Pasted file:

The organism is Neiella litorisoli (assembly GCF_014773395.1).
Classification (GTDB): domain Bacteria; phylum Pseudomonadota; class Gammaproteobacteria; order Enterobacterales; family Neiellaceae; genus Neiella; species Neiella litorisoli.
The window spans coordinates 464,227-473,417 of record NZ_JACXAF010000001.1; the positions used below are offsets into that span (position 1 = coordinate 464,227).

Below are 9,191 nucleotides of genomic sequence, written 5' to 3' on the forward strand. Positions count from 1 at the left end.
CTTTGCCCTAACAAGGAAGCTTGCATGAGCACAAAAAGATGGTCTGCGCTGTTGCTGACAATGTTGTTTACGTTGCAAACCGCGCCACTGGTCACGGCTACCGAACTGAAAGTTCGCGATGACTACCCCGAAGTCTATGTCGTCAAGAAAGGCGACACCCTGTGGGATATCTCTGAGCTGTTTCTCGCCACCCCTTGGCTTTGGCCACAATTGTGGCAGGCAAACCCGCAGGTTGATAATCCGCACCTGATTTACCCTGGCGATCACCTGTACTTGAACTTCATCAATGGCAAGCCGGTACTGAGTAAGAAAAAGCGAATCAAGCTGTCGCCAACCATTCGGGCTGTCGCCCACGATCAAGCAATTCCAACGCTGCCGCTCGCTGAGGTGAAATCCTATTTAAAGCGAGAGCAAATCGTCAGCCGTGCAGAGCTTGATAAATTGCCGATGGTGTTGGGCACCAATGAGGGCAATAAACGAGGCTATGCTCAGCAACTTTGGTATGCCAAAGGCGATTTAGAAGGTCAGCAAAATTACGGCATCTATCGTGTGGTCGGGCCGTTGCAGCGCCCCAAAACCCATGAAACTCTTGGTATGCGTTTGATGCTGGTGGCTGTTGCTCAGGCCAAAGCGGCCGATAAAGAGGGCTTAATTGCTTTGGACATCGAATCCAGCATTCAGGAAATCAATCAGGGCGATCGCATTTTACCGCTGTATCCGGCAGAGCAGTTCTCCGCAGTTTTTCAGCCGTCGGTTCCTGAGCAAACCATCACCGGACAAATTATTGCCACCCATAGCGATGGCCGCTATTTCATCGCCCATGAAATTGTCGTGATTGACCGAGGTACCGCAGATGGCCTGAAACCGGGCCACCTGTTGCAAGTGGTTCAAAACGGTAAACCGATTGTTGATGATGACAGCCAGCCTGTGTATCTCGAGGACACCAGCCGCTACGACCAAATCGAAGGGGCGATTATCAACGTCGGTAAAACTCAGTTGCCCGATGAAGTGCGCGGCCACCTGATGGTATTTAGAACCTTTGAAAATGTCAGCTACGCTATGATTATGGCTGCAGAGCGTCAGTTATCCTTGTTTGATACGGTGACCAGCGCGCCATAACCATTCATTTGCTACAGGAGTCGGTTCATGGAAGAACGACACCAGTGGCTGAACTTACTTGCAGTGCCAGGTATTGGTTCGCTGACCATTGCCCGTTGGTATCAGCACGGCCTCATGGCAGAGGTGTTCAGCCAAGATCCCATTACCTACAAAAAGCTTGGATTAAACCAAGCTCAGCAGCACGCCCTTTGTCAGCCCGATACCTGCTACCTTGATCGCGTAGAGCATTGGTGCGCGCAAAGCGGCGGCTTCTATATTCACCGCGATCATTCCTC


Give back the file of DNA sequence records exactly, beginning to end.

The organism is Neiella litorisoli (assembly GCF_014773395.1).
Classification (GTDB): domain Bacteria; phylum Pseudomonadota; class Gammaproteobacteria; order Enterobacterales; family Neiellaceae; genus Neiella; species Neiella litorisoli.
The window spans coordinates 464,227-473,417 of record NZ_JACXAF010000001.1; the positions used below are offsets into that span (position 1 = coordinate 464,227).

Below are 9,191 nucleotides of genomic sequence, written 5' to 3' on the forward strand. Positions count from 1 at the left end.
CTTTGCCCTAACAAGGAAGCTTGCATGAGCACAAAAAGATGGTCTGCGCTGTTGCTGACAATGTTGTTTACGTTGCAAACCGCGCCACTGGTCACGGCTACCGAACTGAAAGTTCGCGATGACTACCCCGAAGTCTATGTCGTCAAGAAAGGCGACACCCTGTGGGATATCTCTGAGCTGTTTCTCGCCACCCCTTGGCTTTGGCCACAATTGTGGCAGGCAAACCCGCAGGTTGATAATCCGCACCTGATTTACCCTGGCGATCACCTGTACTTGAACTTCATCAATGGCAAGCCGGTACTGAGTAAGAAAAAGCGAATCAAGCTGTCGCCAACCATTCGGGCTGTCGCCCACGATCAAGCAATTCCAACGCTGCCGCTCGCTGAGGTGAAATCCTATTTAAAGCGAGAGCAAATCGTCAGCCGTGCAGAGCTTGATAAATTGCCGATGGTGTTGGGCACCAATGAGGGCAATAAACGAGGCTATGCTCAGCAACTTTGGTATGCCAAAGGCGATTTAGAAGGTCAGCAAAATTACGGCATCTATCGTGTGGTCGGGCCGTTGCAGCGCCCCAAAACCCATGAAACTCTTGGTATGCGTTTGATGCTGGTGGCTGTTGCTCAGGCCAAAGCGGCCGATAAAGAGGGCTTAATTGCTTTGGACATCGAATCCAGCATTCAGGAAATCAATCAGGGCGATCGCATTTTACCGCTGTATCCGGCAGAGCAGTTCTCCGCAGTTTTTCAGCCGTCGGTTCCTGAGCAAACCATCACCGGACAAATTATTGCCACCCATAGCGATGGCCGCTATTTCATCGCCCATGAAATTGTCGTGATTGACCGAGGTACCGCAGATGGCCTGAAACCGGGCCACCTGTTGCAAGTGGTTCAAAACGGTAAACCGATTGTTGATGATGACAGCCAGCCTGTGTATCTCGAGGACACCAGCCGCTACGACCAAATCGAAGGGGCGATTATCAACGTCGGTAAAACTCAGTTGCCCGATGAAGTGCGCGGCCACCTGATGGTATTTAGAACCTTTGAAAATGTCAGCTACGCTATGATTATGGCTGCAGAGCGTCAGTTATCCTTGTTTGATACGGTGACCAGCGCGCCATAACCATTCATTTGCTACAGGAGTCGGTTCATGGAAGAACGACACCAGTGGCTGAACTTACTTGCAGTGCCAGGTATTGGTTCGCTGACCATTGCCCGTTGGTATCAGCACGGCCTCATGGCAGAGGTGTTCAGCCAAGATCCCATTACCTACAAAAAGCTTGGATTAAACCAAGCTCAGCAGCACGCCCTTTGTCAGCCCGATACCTGCTACCTTGATCGCGTAGAGCATTGGTGCGCGCAAAGCGGCGGCTTCTATATTCACCGCGATCATTCCTC